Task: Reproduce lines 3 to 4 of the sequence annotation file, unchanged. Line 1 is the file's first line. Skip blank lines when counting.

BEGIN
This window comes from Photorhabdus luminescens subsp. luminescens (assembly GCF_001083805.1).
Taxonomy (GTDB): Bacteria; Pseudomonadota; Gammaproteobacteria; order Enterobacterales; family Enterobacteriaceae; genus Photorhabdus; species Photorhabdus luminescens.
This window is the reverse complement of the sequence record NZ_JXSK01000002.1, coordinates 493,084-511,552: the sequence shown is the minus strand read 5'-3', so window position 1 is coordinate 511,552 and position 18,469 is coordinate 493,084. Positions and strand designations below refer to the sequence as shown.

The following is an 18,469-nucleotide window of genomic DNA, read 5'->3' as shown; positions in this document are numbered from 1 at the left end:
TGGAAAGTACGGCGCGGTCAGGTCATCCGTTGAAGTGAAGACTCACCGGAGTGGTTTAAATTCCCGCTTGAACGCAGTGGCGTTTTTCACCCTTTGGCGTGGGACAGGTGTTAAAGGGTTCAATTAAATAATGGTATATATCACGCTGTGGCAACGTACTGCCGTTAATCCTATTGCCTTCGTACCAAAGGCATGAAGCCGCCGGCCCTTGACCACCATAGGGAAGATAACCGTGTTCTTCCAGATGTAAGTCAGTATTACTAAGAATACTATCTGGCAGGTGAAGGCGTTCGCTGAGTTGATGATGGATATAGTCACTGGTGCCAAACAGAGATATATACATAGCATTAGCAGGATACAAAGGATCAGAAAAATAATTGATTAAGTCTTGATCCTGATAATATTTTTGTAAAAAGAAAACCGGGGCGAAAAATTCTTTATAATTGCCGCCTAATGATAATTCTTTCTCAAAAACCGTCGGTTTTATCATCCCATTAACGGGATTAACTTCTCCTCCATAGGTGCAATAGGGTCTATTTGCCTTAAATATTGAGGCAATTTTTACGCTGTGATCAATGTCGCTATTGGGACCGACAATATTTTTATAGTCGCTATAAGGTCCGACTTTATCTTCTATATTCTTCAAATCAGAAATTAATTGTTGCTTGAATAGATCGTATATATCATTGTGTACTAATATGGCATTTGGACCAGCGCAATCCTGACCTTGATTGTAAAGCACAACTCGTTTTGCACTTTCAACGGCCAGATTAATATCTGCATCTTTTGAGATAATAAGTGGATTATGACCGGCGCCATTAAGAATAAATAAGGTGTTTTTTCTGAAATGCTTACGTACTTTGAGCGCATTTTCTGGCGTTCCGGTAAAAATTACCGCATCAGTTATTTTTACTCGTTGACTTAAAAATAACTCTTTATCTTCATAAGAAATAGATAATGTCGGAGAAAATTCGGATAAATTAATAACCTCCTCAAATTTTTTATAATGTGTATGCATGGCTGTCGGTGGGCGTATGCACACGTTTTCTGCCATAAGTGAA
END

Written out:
This window is the reverse complement of the sequence record NZ_JXSK01000002.1, coordinates 493,084-511,552: the sequence shown is the minus strand read 5'-3', so window position 1 is coordinate 511,552 and position 18,469 is coordinate 493,084. Positions and strand designations below refer to the sequence as shown.

The following is an 18,469-nucleotide window of genomic DNA, read 5'->3' as shown; positions in this document are numbered from 1 at the left end: